The Lord has made his salvation known and revealed his righteousness to the nations. - Psalm 98:2
Have you ever had one of those days where nothing was going your way, and you just felt like God was against you? I know it’s an over-inflated ego thing to think that way. But that’s partly why I wrote my book, Reframe you Life. In that book I try to outline how you can change the way you view your life.
Have you ever sat in the doctor’s office waiting for the doctor, and he’s running late. You become irritated at the doctor and his lack of consideration for other people’s schedules. But instead of getting irritated, have you ever thought to use that time to think through more carefully what issues you want to discuss with the doctor, or to stop and think about your day, your week, or the things you want to do and people you want to call, or stop and use the quiet moment to spend some time praying for your friends and family.
That’s just a small example of reframing your thinking. Reframing will keep you from asking the “why” questions in life and just accept those things that don’t have answer and move on. Yes, there’s still pain to work through, but it helps to realize that everything in life hasn’t been targeted to you. God is not your abuse. He is not your past. He is not all the bad and hurtful things that happened to you. He is a loving God who wants the very best for you and who went to great lengths to let you know how valuable you are. So valuable that he allowed his Son to go to the cross for you.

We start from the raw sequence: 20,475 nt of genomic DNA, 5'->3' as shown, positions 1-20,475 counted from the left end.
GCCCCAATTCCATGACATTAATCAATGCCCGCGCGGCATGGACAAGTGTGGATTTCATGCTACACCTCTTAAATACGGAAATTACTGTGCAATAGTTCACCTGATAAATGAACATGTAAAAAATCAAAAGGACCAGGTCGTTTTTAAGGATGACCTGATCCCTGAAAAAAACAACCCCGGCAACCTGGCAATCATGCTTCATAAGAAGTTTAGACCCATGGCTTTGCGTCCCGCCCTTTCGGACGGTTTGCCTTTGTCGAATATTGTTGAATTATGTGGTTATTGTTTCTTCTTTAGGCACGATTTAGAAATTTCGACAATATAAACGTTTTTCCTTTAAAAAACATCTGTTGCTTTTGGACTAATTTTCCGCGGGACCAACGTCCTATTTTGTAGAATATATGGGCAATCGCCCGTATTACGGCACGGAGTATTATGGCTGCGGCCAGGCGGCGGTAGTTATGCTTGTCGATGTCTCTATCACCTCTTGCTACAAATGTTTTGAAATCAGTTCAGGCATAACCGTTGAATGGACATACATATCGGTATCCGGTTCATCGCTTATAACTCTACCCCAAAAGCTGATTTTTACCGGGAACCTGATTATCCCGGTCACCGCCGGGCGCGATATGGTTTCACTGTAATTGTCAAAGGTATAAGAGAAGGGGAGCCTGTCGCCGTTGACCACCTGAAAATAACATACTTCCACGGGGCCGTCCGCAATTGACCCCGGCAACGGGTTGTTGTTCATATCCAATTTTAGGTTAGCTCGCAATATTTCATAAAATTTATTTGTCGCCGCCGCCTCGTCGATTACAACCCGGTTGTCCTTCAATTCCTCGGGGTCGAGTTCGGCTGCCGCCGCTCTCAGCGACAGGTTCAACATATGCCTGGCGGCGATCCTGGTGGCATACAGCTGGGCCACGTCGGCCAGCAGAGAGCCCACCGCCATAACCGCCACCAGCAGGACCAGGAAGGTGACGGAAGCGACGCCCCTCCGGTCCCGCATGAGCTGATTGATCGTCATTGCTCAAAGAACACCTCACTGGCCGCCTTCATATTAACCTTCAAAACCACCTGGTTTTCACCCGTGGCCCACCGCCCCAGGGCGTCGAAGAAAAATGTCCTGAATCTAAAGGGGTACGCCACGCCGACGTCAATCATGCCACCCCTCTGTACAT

Learn to reframe your thinking and you’ll see life differently than you ever have.
“I’m not funny. What I am is brave.” - Lucille Ball (1911-1989)
Taken from The Life Recovery Devotional: Thirty Meditations from Scripture for Each Step in Recovery by Stephen Arterburn and David Stoop. Copyright © 1991 by Stephen Arterburn and David Stoop. Used by permission of Tyndale House Publishers, Inc. All rights reserved.
Whether he was there or not during your youth, your father has shaped and continues to shape who you are and how you function in every aspect of your life. And while our culture devalues the contribution that a father makes to a family, it is clear that those of us with an absent or detached father have an empty, undefinable longing–for Dad. Making Peace with Your Father offers you a comprehensive look at the role of the father. It celebrates the positive influence a dad can have and uncovers the consequences that absent or abusive fathers have on their children. Most importantly, it takes you through eleven steps that will move you toward forgiveness so that you can make peace with your earthly father for the pain or difficulties he has brought to your life–allowing you to develop a closer relationship with your heavenly Father.